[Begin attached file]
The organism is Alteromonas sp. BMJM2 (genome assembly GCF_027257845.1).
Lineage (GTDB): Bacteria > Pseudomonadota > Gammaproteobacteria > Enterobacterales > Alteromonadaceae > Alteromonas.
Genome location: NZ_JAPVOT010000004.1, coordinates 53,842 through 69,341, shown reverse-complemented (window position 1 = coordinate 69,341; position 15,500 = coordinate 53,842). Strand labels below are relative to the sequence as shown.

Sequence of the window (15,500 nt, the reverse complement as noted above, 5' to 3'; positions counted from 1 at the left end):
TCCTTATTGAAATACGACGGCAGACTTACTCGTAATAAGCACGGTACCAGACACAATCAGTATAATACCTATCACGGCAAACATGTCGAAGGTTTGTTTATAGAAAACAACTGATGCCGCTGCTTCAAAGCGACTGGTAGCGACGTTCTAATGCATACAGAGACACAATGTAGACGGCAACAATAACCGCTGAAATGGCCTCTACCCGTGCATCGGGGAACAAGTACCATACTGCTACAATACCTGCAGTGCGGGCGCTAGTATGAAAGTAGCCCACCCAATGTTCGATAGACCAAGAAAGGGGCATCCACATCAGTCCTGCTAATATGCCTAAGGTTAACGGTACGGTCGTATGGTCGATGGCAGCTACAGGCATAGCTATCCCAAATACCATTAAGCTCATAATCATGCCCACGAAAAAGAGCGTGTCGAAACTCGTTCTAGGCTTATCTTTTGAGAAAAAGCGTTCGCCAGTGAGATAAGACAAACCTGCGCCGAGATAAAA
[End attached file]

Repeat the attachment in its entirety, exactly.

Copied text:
The organism is Alteromonas sp. BMJM2 (genome assembly GCF_027257845.1).
Lineage (GTDB): Bacteria > Pseudomonadota > Gammaproteobacteria > Enterobacterales > Alteromonadaceae > Alteromonas.
Genome location: NZ_JAPVOT010000004.1, coordinates 53,842 through 69,341, shown reverse-complemented (window position 1 = coordinate 69,341; position 15,500 = coordinate 53,842). Strand labels below are relative to the sequence as shown.

Sequence of the window (15,500 nt, the reverse complement as noted above, 5' to 3'; positions counted from 1 at the left end):
TCCTTATTGAAATACGACGGCAGACTTACTCGTAATAAGCACGGTACCAGACACAATCAGTATAATACCTATCACGGCAAACATGTCGAAGGTTTGTTTATAGAAAACAACTGATGCCGCTGCTTCAAAGCGACTGGTAGCGACGTTCTAATGCATACAGAGACACAATGTAGACGGCAACAATAACCGCTGAAATGGCCTCTACCCGTGCATCGGGGAACAAGTACCATACTGCTACAATACCTGCAGTGCGGGCGCTAGTATGAAAGTAGCCCACCCAATGTTCGATAGACCAAGAAAGGGGCATCCACATCAGTCCTGCTAATATGCCTAAGGTTAACGGTACGGTCGTATGGTCGATGGCAGCTACAGGCATAGCTATCCCAAATACCATTAAGCTCATAATCATGCCCACGAAAAAGAGCGTGTCGAAACTCGTTCTAGGCTTATCTTTTGAGAAAAAGCGTTCGCCAGTGAGATAAGACAAACCTGCGCCGAGATAAAA